Character name changes should never be forced

If you’re observing Yom Kippur in lockdown, may you have an easy and meaningful fast despite being deprived of going to synagogue and being with other people!

I recently took a short break in prepping the paperback production of the book formerly known as The Very First (always the title I’ll think of it as) to start work on the final draft of the book formerly known as The Very Next (also always the title I’ll think of that book as). Despite this delay, I have confidence TVF will be ready for its print run soon.

While going through TVN, I began thinking about how many of the Polish characters’ names are kind of boring. Not that that makes them bad names at all, just that they were chosen by a teenager in the pre-Internet age. While naming tended to be more conservative in the old days (i.e., the same small pool of names vs. a wider variety), it wasn’t super-unusual to encounter a name outside the Top 100.

Knowing now that it was extremely uncommon for Polish Jews to have Polish names, I added the detail that the Polańskis and Robleńskis got those surnames from ancestors who converted to Judaism.

A crit partner several years ago thought the explanation/defense of Polish first names is a bit overdone. I took her advice and reworked that aspect so it doesn’t sound so heavy-handed and run into the ground.

All that really matters is that the Polańskis are a modern family who feels it’s important to prove they’re just as authentically Polish as the Gentiles. That includes mostly having Polish names and not speaking Yiddish. They don’t want extra ammunition for persecution.

I changed the names of Krzyś’s older sisters Bogda and Filipa to Salomea and Faustyna, and while those are lovely names, they felt wrong immediately. While Bogda was never particularly developed, Filipa later becomes an important character as Samuel Roblenski’s second wife, the late-life love match he was denied in his first marriage. I can’t think of her by any name but Filipa!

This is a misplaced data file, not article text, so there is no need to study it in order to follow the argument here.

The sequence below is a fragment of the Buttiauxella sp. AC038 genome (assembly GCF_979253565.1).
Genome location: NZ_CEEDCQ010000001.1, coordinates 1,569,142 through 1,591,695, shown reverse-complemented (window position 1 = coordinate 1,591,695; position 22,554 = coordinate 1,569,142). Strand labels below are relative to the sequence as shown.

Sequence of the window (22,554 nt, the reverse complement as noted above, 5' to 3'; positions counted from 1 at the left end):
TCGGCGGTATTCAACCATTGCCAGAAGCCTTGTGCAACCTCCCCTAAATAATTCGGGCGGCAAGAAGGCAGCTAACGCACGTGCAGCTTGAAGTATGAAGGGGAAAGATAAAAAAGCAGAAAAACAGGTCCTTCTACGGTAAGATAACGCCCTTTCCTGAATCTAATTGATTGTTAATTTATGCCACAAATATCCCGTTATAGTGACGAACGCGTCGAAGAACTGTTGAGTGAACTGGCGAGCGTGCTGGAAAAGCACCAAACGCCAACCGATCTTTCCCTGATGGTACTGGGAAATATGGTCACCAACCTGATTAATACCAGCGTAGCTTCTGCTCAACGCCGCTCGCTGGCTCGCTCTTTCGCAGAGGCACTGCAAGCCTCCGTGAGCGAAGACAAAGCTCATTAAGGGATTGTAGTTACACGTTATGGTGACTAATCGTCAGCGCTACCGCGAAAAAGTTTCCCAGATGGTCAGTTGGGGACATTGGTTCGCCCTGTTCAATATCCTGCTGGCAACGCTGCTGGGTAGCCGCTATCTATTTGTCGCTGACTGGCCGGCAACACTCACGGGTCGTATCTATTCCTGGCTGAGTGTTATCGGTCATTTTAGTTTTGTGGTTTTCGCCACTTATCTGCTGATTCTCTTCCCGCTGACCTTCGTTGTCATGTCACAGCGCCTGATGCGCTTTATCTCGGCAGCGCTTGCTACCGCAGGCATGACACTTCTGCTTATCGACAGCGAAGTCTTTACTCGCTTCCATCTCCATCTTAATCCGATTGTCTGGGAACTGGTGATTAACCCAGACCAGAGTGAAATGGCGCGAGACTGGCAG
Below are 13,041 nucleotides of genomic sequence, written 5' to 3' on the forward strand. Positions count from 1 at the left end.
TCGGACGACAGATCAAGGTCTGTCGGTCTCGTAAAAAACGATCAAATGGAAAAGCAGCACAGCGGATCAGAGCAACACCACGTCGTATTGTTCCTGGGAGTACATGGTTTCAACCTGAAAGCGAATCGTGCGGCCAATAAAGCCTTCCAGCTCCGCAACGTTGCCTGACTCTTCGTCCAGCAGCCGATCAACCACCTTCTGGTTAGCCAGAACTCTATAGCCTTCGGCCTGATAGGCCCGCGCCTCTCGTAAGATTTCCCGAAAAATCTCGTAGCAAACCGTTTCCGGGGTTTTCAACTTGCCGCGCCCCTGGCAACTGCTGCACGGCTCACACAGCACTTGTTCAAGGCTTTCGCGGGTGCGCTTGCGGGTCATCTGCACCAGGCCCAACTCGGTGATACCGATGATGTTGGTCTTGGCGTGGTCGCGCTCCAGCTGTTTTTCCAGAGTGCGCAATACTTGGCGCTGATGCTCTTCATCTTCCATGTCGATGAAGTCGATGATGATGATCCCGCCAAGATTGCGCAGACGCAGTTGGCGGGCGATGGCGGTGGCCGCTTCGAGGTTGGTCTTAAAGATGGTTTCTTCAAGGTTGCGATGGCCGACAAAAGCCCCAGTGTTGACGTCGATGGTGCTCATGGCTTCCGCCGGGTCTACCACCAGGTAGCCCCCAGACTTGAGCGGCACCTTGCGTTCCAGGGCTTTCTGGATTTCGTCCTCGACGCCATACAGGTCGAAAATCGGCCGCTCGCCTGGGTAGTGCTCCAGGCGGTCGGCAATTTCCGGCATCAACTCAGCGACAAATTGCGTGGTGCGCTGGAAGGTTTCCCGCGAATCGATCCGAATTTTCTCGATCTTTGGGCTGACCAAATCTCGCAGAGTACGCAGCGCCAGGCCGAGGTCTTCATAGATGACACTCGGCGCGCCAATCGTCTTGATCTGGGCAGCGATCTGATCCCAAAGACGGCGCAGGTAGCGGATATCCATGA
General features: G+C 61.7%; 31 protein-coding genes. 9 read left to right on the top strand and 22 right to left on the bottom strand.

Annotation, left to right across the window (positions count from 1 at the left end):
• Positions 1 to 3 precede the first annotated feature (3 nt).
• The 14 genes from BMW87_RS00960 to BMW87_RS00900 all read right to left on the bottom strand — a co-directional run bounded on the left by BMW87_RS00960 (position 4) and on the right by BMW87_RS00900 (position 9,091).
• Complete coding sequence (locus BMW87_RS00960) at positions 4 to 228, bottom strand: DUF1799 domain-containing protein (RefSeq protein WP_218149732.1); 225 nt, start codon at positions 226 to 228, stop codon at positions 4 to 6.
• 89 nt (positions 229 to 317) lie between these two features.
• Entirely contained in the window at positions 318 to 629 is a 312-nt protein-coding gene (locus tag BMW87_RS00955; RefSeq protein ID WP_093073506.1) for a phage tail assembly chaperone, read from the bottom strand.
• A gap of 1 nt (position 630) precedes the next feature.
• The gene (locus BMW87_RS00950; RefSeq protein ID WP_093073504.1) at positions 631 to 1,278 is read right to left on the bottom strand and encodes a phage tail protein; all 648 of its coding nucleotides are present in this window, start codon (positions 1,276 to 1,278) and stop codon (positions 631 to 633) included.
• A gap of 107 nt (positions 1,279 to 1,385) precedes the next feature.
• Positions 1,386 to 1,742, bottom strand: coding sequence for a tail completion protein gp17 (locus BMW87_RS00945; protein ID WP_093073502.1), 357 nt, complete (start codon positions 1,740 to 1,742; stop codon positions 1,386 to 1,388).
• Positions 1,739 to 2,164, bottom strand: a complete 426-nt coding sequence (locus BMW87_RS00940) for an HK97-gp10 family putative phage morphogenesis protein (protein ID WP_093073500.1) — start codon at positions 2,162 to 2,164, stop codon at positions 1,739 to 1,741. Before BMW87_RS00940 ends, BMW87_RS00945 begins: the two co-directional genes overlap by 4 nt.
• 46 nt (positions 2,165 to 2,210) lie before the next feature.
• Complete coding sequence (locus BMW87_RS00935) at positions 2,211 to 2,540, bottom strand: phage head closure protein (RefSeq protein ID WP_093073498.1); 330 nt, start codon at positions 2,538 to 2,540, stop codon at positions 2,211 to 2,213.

Bogda, however, is also the name of Cinni’s great-grandma, and I’d prefer to avoid confusion by having two secondary characters with the same name. Bronia sounds close enough, and I’ve always liked that nickname for Bronisława.

I also changed the name of Kryzś’s uncle by marriage from Lech Gold to Bruno Lerner. Lech is already the name of Cinni’s grandfather, and Gold was a lazy, thoughtlessly-chosen surname. This guy’s the biggest intellectual in the family, the only one with a Ph.D., working with rare books at the National Library. I also intend to develop him into a more important secondary character, so he deserves more than a placeholder name.

Likewise, I’m changing the surname of Bruno’s adult stepdaughters from Szymborska to Saperstein. Too many names of Gentile origin in the same family feel implausible. It’s pretty obvious I wasn’t socialized in the Jewish community, since I genuinely didn’t know how unusual it was for most people to have surnames native to the host culture!

Bruno’s kids deserve more original names than Zalman and Luiza too. They were originally Solomon and Liza, and later changed to the closest Polish equivalents. Again, nothing wrong with either name, but not chosen carefully, and hardly the kinds of names an intellectual would give his kids.

I played with changing Cinni’s mother’s name to Carine, but that felt instantly wrong. Instead, I changed her birth name from Katarzyna to Karolina, her legal name became Caroline, and her nickname went from Cairn to Carin. One of her great-granddaughters is later named Karyn in her honour, so I couldn’t stray too far.

I’ll admit I was hesitant about keeping her name because it’s now a sexist pejorative. I immediately stop reading when someone calls a woman a “Karen”! If she’s done something legitimately bad, call out the specific action instead of using a slur that terminates thought, shuts down dialogue, and encourages more insulting of and presumptions about a stranger you know nothing about!

The best time to change a character’s name is early on, before you’ve had a chance to become emotionally attached to it. It’s also much easier to change if you’ve had a story shelved for a long time, or this is a secondary character you never got to know very well.

If it feels wrong, you’ll immediately sense it. And if it feels right, that new name might as well represent an entirely different character, nothing in common with the one bearing the original name.

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